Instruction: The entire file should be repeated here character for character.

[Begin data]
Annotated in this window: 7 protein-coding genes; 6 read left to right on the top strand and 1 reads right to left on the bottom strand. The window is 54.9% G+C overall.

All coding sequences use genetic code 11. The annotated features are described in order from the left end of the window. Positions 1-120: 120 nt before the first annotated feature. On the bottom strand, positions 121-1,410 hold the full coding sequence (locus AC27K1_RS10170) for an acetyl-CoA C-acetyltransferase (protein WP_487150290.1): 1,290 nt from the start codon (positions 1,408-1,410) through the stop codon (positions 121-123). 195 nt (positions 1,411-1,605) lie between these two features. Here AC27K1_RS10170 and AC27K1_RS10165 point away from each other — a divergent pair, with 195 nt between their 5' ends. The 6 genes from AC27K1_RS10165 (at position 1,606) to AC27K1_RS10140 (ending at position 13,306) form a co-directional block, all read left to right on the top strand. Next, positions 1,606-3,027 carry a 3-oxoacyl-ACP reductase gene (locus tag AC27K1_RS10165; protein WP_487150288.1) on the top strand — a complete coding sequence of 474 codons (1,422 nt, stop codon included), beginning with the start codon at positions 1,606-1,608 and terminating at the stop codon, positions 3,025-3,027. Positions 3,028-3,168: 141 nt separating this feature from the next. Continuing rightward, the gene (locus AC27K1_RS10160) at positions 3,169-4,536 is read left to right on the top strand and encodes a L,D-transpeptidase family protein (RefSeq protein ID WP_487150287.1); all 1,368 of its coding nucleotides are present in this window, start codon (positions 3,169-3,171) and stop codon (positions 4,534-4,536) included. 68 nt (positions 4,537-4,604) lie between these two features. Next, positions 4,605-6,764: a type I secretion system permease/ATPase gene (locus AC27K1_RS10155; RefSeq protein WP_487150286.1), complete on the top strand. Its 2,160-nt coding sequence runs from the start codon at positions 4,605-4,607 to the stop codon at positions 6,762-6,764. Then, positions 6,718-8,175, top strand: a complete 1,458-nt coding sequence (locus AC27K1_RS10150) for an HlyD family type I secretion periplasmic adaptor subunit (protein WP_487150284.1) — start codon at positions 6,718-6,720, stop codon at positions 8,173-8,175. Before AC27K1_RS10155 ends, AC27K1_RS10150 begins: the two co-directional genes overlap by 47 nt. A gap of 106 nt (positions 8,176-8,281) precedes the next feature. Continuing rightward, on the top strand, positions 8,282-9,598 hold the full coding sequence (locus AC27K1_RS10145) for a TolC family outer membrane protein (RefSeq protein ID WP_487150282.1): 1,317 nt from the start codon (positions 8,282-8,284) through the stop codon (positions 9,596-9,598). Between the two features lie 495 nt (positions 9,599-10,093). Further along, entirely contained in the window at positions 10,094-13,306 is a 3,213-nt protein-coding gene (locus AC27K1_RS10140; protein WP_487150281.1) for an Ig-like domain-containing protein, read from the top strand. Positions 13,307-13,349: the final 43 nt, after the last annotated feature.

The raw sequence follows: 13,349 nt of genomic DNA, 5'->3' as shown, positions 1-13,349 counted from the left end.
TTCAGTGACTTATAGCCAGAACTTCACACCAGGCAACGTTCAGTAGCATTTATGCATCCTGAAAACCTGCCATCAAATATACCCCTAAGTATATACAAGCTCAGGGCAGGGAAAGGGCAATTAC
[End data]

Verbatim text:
Annotated in this window: 7 protein-coding genes; 6 read left to right on the top strand and 1 reads right to left on the bottom strand. The window is 54.9% G+C overall.

All coding sequences use genetic code 11. The annotated features are described in order from the left end of the window. Positions 1-120: 120 nt before the first annotated feature. On the bottom strand, positions 121-1,410 hold the full coding sequence (locus AC27K1_RS10170) for an acetyl-CoA C-acetyltransferase (protein WP_487150290.1): 1,290 nt from the start codon (positions 1,408-1,410) through the stop codon (positions 121-123). 195 nt (positions 1,411-1,605) lie between these two features. Here AC27K1_RS10170 and AC27K1_RS10165 point away from each other — a divergent pair, with 195 nt between their 5' ends. The 6 genes from AC27K1_RS10165 (at position 1,606) to AC27K1_RS10140 (ending at position 13,306) form a co-directional block, all read left to right on the top strand. Next, positions 1,606-3,027 carry a 3-oxoacyl-ACP reductase gene (locus tag AC27K1_RS10165; protein WP_487150288.1) on the top strand — a complete coding sequence of 474 codons (1,422 nt, stop codon included), beginning with the start codon at positions 1,606-1,608 and terminating at the stop codon, positions 3,025-3,027. Positions 3,028-3,168: 141 nt separating this feature from the next. Continuing rightward, the gene (locus AC27K1_RS10160) at positions 3,169-4,536 is read left to right on the top strand and encodes a L,D-transpeptidase family protein (RefSeq protein ID WP_487150287.1); all 1,368 of its coding nucleotides are present in this window, start codon (positions 3,169-3,171) and stop codon (positions 4,534-4,536) included. 68 nt (positions 4,537-4,604) lie between these two features. Next, positions 4,605-6,764: a type I secretion system permease/ATPase gene (locus AC27K1_RS10155; RefSeq protein WP_487150286.1), complete on the top strand. Its 2,160-nt coding sequence runs from the start codon at positions 4,605-4,607 to the stop codon at positions 6,762-6,764. Then, positions 6,718-8,175, top strand: a complete 1,458-nt coding sequence (locus AC27K1_RS10150) for an HlyD family type I secretion periplasmic adaptor subunit (protein WP_487150284.1) — start codon at positions 6,718-6,720, stop codon at positions 8,173-8,175. Before AC27K1_RS10155 ends, AC27K1_RS10150 begins: the two co-directional genes overlap by 47 nt. A gap of 106 nt (positions 8,176-8,281) precedes the next feature. Continuing rightward, on the top strand, positions 8,282-9,598 hold the full coding sequence (locus AC27K1_RS10145) for a TolC family outer membrane protein (RefSeq protein ID WP_487150282.1): 1,317 nt from the start codon (positions 8,282-8,284) through the stop codon (positions 9,596-9,598). Between the two features lie 495 nt (positions 9,599-10,093). Further along, entirely contained in the window at positions 10,094-13,306 is a 3,213-nt protein-coding gene (locus AC27K1_RS10140; protein WP_487150281.1) for an Ig-like domain-containing protein, read from the top strand. Positions 13,307-13,349: the final 43 nt, after the last annotated feature.

The raw sequence follows: 13,349 nt of genomic DNA, 5'->3' as shown, positions 1-13,349 counted from the left end.
TTCAGTGACTTATAGCCAGAACTTCACACCAGGCAACGTTCAGTAGCATTTATGCATCCTGAAAACCTGCCATCAAATATACCCCTAAGTATATACAAGCTCAGGGCAGGGAAAGGGCAATTAC